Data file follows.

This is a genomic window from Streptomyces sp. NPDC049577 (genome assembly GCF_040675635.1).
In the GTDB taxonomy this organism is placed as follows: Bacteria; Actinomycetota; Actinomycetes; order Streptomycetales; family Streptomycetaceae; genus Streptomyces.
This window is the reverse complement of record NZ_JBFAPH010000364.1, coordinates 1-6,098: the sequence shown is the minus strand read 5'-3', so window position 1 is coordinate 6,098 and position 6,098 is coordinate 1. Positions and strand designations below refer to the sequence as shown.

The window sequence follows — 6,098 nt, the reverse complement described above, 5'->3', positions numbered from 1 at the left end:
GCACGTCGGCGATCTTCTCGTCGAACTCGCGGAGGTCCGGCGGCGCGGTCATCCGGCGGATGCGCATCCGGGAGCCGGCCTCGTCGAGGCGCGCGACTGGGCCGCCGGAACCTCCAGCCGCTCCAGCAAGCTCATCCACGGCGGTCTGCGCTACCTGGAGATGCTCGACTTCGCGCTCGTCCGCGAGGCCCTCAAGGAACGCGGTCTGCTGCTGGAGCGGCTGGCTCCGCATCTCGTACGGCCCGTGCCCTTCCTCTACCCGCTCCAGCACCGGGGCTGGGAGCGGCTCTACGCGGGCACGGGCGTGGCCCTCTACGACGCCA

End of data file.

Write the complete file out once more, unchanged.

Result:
This is a genomic window from Streptomyces sp. NPDC049577 (genome assembly GCF_040675635.1).
In the GTDB taxonomy this organism is placed as follows: Bacteria; Actinomycetota; Actinomycetes; order Streptomycetales; family Streptomycetaceae; genus Streptomyces.
This window is the reverse complement of record NZ_JBFAPH010000364.1, coordinates 1-6,098: the sequence shown is the minus strand read 5'-3', so window position 1 is coordinate 6,098 and position 6,098 is coordinate 1. Positions and strand designations below refer to the sequence as shown.

The window sequence follows — 6,098 nt, the reverse complement described above, 5'->3', positions numbered from 1 at the left end:
GCACGTCGGCGATCTTCTCGTCGAACTCGCGGAGGTCCGGCGGCGCGGTCATCCGGCGGATGCGCATCCGGGAGCCGGCCTCGTCGAGGCGCGCGACTGGGCCGCCGGAACCTCCAGCCGCTCCAGCAAGCTCATCCACGGCGGTCTGCGCTACCTGGAGATGCTCGACTTCGCGCTCGTCCGCGAGGCCCTCAAGGAACGCGGTCTGCTGCTGGAGCGGCTGGCTCCGCATCTCGTACGGCCCGTGCCCTTCCTCTACCCGCTCCAGCACCGGGGCTGGGAGCGGCTCTACGCGGGCACGGGCGTGGCCCTCTACGACGCCA